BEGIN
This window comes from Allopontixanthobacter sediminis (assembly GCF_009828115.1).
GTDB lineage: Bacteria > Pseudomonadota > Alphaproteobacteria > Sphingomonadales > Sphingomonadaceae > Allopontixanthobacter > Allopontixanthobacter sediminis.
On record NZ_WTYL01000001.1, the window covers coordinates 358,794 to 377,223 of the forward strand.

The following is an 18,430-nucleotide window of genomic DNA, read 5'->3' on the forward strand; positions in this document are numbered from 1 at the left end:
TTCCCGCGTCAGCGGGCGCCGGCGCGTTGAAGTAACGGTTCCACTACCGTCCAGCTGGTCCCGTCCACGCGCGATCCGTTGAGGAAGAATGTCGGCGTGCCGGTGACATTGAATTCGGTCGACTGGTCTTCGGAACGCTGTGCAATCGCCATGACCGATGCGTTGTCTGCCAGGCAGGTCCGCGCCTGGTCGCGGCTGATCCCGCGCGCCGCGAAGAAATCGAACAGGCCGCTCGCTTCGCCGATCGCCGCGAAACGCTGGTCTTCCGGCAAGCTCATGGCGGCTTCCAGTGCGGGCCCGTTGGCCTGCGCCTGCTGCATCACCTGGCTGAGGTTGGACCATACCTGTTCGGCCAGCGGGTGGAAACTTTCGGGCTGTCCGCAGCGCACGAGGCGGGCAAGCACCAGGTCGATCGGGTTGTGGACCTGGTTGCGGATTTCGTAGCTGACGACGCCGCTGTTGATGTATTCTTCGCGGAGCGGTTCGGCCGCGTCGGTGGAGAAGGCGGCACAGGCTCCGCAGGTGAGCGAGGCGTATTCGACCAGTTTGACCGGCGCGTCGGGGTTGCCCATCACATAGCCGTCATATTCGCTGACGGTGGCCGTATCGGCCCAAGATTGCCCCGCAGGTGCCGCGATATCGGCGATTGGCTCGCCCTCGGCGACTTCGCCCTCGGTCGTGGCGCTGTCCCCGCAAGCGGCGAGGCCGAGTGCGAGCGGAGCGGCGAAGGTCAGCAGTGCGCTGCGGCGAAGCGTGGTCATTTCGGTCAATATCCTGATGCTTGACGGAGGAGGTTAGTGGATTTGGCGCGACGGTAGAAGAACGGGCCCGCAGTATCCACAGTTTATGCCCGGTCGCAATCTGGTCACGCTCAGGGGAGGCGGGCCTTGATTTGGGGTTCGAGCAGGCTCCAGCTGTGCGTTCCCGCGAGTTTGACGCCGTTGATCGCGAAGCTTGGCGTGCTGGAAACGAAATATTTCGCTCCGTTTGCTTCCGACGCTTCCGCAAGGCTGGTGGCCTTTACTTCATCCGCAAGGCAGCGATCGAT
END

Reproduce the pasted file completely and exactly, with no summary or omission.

This window comes from Allopontixanthobacter sediminis (assembly GCF_009828115.1).
GTDB lineage: Bacteria > Pseudomonadota > Alphaproteobacteria > Sphingomonadales > Sphingomonadaceae > Allopontixanthobacter > Allopontixanthobacter sediminis.
On record NZ_WTYL01000001.1, the window covers coordinates 358,794 to 377,223 of the forward strand.

The following is an 18,430-nucleotide window of genomic DNA, read 5'->3' on the forward strand; positions in this document are numbered from 1 at the left end:
TTCCCGCGTCAGCGGGCGCCGGCGCGTTGAAGTAACGGTTCCACTACCGTCCAGCTGGTCCCGTCCACGCGCGATCCGTTGAGGAAGAATGTCGGCGTGCCGGTGACATTGAATTCGGTCGACTGGTCTTCGGAACGCTGTGCAATCGCCATGACCGATGCGTTGTCTGCCAGGCAGGTCCGCGCCTGGTCGCGGCTGATCCCGCGCGCCGCGAAGAAATCGAACAGGCCGCTCGCTTCGCCGATCGCCGCGAAACGCTGGTCTTCCGGCAAGCTCATGGCGGCTTCCAGTGCGGGCCCGTTGGCCTGCGCCTGCTGCATCACCTGGCTGAGGTTGGACCATACCTGTTCGGCCAGCGGGTGGAAACTTTCGGGCTGTCCGCAGCGCACGAGGCGGGCAAGCACCAGGTCGATCGGGTTGTGGACCTGGTTGCGGATTTCGTAGCTGACGACGCCGCTGTTGATGTATTCTTCGCGGAGCGGTTCGGCCGCGTCGGTGGAGAAGGCGGCACAGGCTCCGCAGGTGAGCGAGGCGTATTCGACCAGTTTGACCGGCGCGTCGGGGTTGCCCATCACATAGCCGTCATATTCGCTGACGGTGGCCGTATCGGCCCAAGATTGCCCCGCAGGTGCCGCGATATCGGCGATTGGCTCGCCCTCGGCGACTTCGCCCTCGGTCGTGGCGCTGTCCCCGCAAGCGGCGAGGCCGAGTGCGAGCGGAGCGGCGAAGGTCAGCAGTGCGCTGCGGCGAAGCGTGGTCATTTCGGTCAATATCCTGATGCTTGACGGAGGAGGTTAGTGGATTTGGCGCGACGGTAGAAGAACGGGCCCGCAGTATCCACAGTTTATGCCCGGTCGCAATCTGGTCACGCTCAGGGGAGGCGGGCCTTGATTTGGGGTTCGAGCAGGCTCCAGCTGTGCGTTCCCGCGAGTTTGACGCCGTTGATCGCGAAGCTTGGCGTGCTGGAAACGAAATATTTCGCTCCGTTTGCTTCCGACGCTTCCGCAAGGCTGGTGGCCTTTACTTCATCCGCAAGGCAGCGATCGAT